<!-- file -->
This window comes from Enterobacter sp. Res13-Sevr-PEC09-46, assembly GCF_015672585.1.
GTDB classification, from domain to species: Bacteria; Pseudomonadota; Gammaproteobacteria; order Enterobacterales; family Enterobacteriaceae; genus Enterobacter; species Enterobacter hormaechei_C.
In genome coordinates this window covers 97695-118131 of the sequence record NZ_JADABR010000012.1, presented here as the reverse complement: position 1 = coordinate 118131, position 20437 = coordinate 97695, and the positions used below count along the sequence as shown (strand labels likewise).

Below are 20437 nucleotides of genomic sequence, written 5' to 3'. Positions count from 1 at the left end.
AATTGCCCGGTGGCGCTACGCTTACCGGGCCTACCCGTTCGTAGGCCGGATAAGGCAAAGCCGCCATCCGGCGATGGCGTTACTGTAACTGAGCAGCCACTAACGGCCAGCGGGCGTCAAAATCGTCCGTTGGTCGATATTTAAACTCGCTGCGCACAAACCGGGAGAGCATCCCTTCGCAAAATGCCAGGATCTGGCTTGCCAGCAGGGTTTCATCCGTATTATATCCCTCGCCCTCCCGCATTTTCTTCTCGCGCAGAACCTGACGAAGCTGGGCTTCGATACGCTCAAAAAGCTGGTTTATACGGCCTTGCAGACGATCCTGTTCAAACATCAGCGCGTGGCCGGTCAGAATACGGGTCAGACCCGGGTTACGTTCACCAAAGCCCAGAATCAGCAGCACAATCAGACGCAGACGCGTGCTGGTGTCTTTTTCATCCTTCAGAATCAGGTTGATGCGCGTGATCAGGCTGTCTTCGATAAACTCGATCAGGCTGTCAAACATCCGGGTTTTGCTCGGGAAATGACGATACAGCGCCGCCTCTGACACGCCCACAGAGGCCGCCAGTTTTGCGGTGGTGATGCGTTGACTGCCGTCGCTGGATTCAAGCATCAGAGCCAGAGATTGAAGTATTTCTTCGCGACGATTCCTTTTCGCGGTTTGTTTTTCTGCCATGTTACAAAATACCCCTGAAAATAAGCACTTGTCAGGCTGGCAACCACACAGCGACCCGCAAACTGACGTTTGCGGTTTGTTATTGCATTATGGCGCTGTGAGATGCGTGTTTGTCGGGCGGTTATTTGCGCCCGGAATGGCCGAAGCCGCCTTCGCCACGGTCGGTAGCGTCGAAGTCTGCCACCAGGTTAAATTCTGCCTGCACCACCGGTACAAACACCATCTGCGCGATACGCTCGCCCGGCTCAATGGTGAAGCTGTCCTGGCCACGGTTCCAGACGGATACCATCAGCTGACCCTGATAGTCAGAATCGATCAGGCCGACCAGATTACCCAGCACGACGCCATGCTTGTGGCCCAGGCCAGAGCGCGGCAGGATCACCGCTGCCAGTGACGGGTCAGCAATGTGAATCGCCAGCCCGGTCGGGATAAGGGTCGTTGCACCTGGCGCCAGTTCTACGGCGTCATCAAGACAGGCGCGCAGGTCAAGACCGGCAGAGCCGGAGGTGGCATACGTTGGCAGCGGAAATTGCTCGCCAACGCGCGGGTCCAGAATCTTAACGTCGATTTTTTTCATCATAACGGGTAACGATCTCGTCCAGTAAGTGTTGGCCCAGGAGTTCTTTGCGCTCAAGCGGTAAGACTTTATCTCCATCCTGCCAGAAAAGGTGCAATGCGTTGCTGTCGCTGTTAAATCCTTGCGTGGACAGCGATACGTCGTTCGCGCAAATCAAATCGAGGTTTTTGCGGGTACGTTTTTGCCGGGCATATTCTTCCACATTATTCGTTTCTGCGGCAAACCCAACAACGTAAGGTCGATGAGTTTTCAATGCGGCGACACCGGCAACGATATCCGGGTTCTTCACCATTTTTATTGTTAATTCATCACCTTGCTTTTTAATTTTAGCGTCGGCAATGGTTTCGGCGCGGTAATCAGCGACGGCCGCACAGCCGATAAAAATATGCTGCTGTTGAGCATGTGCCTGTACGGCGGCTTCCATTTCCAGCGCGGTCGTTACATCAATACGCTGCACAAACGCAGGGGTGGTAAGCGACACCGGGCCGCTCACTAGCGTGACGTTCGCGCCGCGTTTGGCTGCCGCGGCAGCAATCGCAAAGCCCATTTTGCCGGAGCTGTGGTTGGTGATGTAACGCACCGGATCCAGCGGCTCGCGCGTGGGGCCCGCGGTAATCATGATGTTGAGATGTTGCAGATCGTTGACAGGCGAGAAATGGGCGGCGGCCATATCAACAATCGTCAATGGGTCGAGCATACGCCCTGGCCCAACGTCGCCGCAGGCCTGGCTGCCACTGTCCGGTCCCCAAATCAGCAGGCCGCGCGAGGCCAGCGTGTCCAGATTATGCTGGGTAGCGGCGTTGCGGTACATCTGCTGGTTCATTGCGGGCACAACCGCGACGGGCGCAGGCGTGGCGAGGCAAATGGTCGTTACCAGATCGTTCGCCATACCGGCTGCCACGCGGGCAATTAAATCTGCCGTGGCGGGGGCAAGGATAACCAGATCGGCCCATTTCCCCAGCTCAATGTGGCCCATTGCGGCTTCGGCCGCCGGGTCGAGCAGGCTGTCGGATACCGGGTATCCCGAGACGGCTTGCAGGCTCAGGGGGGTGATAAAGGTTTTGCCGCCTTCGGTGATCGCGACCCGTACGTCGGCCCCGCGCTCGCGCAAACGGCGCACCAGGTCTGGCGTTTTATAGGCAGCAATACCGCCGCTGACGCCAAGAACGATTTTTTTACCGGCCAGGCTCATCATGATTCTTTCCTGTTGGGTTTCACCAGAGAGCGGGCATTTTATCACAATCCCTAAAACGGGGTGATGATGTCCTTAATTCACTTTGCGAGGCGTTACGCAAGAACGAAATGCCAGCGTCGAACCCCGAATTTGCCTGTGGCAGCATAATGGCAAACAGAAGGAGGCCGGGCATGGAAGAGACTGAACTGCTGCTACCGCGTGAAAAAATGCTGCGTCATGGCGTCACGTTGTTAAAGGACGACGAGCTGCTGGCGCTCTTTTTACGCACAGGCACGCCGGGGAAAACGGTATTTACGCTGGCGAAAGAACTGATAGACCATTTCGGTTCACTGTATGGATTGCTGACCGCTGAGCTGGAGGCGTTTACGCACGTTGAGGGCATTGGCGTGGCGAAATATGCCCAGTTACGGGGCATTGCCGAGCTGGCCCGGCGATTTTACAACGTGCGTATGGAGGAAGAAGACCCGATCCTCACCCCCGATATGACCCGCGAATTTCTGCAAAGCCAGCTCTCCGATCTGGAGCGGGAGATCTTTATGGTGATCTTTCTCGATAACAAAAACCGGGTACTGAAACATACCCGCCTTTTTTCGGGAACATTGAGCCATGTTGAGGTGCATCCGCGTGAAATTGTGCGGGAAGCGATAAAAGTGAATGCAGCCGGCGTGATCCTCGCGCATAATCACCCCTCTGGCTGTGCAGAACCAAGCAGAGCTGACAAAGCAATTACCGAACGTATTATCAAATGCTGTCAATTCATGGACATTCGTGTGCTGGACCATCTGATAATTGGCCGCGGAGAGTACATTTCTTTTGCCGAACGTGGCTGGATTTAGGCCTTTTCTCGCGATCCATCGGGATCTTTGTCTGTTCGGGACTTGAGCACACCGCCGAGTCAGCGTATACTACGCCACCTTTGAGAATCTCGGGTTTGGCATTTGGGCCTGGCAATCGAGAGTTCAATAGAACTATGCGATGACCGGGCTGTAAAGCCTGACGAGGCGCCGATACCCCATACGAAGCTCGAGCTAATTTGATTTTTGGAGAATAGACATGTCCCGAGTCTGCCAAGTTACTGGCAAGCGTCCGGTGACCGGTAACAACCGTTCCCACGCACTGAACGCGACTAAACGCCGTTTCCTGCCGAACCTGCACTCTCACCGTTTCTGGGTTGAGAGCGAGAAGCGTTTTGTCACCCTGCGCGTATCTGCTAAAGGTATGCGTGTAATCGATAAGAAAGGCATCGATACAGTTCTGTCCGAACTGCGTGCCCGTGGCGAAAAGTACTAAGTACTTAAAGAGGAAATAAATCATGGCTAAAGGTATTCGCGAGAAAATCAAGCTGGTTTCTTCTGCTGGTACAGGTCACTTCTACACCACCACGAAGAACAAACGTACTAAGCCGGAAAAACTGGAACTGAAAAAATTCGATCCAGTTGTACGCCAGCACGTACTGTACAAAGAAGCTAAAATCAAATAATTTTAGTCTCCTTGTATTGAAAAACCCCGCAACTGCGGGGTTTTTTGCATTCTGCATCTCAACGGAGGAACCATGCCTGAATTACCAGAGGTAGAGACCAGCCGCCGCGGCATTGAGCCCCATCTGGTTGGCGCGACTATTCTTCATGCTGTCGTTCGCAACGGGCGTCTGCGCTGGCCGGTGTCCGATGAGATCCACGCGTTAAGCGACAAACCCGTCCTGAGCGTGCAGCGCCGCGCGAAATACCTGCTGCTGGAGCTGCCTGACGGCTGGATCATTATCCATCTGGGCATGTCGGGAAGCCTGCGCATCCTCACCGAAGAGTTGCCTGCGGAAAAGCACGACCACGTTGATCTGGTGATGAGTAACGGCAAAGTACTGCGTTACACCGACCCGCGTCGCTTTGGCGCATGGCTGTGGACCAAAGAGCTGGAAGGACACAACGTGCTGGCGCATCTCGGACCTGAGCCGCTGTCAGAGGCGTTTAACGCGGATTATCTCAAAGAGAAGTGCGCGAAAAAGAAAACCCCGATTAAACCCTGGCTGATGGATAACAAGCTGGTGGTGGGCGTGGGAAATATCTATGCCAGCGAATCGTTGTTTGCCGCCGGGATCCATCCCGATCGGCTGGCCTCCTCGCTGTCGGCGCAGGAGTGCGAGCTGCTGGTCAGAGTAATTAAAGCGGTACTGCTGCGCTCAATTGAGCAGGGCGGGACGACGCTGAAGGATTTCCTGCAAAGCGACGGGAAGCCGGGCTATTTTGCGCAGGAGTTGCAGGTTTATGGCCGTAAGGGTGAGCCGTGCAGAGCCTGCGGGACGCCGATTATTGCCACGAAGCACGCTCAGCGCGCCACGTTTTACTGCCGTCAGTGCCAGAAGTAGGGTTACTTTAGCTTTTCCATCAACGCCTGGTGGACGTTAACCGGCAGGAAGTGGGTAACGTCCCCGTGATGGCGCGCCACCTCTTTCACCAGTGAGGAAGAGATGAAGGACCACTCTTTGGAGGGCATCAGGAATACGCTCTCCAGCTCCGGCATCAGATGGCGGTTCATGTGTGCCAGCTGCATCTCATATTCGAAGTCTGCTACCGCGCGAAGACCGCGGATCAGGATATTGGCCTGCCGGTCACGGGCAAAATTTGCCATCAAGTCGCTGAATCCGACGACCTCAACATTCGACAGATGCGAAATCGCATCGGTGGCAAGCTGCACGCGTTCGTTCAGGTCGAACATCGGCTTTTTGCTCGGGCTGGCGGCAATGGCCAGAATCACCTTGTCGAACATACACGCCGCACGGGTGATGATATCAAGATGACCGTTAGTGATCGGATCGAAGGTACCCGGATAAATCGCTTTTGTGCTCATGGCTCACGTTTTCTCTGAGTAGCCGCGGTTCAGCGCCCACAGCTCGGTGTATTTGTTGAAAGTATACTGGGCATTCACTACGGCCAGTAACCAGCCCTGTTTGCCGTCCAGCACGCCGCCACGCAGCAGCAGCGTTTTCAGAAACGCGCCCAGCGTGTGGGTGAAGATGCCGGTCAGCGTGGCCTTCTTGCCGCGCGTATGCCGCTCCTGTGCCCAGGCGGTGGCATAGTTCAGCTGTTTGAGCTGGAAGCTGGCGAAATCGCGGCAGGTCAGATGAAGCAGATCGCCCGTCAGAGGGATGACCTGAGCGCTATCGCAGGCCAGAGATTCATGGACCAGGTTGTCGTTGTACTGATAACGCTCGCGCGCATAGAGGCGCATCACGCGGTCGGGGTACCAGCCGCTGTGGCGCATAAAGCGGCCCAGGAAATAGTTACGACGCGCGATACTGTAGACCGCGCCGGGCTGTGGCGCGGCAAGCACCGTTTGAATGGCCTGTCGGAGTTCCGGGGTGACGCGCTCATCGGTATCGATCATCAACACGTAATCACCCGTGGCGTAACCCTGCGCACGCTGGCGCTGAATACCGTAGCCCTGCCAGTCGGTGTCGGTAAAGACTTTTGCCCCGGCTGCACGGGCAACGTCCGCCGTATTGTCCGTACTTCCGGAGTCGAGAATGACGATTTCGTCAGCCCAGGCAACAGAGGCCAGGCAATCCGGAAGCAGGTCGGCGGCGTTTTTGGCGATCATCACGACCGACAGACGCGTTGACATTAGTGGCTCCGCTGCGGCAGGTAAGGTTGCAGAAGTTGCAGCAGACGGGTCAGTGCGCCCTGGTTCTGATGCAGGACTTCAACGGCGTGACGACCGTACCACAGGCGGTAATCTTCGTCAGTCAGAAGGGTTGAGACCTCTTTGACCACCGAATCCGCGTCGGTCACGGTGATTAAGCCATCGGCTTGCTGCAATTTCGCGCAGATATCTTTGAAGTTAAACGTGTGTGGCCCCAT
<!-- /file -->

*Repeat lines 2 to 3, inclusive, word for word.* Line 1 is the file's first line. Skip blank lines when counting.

GTDB classification, from domain to species: Bacteria; Pseudomonadota; Gammaproteobacteria; order Enterobacterales; family Enterobacteriaceae; genus Enterobacter; species Enterobacter hormaechei_C.
In genome coordinates this window covers 97695-118131 of the sequence record NZ_JADABR010000012.1, presented here as the reverse complement: position 1 = coordinate 118131, position 20437 = coordinate 97695, and the positions used below count along the sequence as shown (strand labels likewise).